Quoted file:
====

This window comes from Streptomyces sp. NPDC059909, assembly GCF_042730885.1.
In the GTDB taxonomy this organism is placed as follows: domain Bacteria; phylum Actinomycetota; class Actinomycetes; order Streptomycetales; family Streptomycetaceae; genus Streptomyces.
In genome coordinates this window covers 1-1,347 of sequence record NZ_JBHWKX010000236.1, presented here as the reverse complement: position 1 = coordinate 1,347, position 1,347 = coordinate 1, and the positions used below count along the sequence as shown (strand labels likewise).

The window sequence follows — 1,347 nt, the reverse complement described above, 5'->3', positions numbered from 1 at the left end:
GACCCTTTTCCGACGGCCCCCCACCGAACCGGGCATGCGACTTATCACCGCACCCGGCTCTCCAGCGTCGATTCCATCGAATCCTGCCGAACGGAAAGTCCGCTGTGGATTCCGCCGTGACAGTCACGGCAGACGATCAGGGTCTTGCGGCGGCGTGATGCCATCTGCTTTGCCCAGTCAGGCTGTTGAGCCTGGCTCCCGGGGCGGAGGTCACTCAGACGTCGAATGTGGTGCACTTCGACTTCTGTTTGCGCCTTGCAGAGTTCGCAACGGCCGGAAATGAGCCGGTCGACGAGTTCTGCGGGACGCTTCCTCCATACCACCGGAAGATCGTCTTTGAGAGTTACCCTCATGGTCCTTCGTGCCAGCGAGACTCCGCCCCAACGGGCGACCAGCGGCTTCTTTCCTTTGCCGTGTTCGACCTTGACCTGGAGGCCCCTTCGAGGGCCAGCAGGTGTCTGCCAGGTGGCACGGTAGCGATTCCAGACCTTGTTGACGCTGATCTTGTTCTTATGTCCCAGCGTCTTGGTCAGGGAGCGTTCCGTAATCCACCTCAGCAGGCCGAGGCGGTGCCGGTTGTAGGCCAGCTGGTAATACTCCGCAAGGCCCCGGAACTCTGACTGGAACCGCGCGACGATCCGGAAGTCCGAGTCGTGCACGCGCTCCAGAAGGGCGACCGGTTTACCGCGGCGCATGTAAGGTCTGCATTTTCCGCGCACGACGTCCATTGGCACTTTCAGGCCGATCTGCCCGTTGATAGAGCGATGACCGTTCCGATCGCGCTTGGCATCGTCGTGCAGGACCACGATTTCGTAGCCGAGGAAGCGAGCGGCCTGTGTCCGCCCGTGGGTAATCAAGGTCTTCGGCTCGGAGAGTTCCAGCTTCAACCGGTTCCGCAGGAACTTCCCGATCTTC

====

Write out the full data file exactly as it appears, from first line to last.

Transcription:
This window comes from Streptomyces sp. NPDC059909, assembly GCF_042730885.1.
In the GTDB taxonomy this organism is placed as follows: domain Bacteria; phylum Actinomycetota; class Actinomycetes; order Streptomycetales; family Streptomycetaceae; genus Streptomyces.
In genome coordinates this window covers 1-1,347 of sequence record NZ_JBHWKX010000236.1, presented here as the reverse complement: position 1 = coordinate 1,347, position 1,347 = coordinate 1, and the positions used below count along the sequence as shown (strand labels likewise).

The window sequence follows — 1,347 nt, the reverse complement described above, 5'->3', positions numbered from 1 at the left end:
GACCCTTTTCCGACGGCCCCCCACCGAACCGGGCATGCGACTTATCACCGCACCCGGCTCTCCAGCGTCGATTCCATCGAATCCTGCCGAACGGAAAGTCCGCTGTGGATTCCGCCGTGACAGTCACGGCAGACGATCAGGGTCTTGCGGCGGCGTGATGCCATCTGCTTTGCCCAGTCAGGCTGTTGAGCCTGGCTCCCGGGGCGGAGGTCACTCAGACGTCGAATGTGGTGCACTTCGACTTCTGTTTGCGCCTTGCAGAGTTCGCAACGGCCGGAAATGAGCCGGTCGACGAGTTCTGCGGGACGCTTCCTCCATACCACCGGAAGATCGTCTTTGAGAGTTACCCTCATGGTCCTTCGTGCCAGCGAGACTCCGCCCCAACGGGCGACCAGCGGCTTCTTTCCTTTGCCGTGTTCGACCTTGACCTGGAGGCCCCTTCGAGGGCCAGCAGGTGTCTGCCAGGTGGCACGGTAGCGATTCCAGACCTTGTTGACGCTGATCTTGTTCTTATGTCCCAGCGTCTTGGTCAGGGAGCGTTCCGTAATCCACCTCAGCAGGCCGAGGCGGTGCCGGTTGTAGGCCAGCTGGTAATACTCCGCAAGGCCCCGGAACTCTGACTGGAACCGCGCGACGATCCGGAAGTCCGAGTCGTGCACGCGCTCCAGAAGGGCGACCGGTTTACCGCGGCGCATGTAAGGTCTGCATTTTCCGCGCACGACGTCCATTGGCACTTTCAGGCCGATCTGCCCGTTGATAGAGCGATGACCGTTCCGATCGCGCTTGGCATCGTCGTGCAGGACCACGATTTCGTAGCCGAGGAAGCGAGCGGCCTGTGTCCGCCCGTGGGTAATCAAGGTCTTCGGCTCGGAGAGTTCCAGCTTCAACCGGTTCCGCAGGAACTTCCCGATCTTC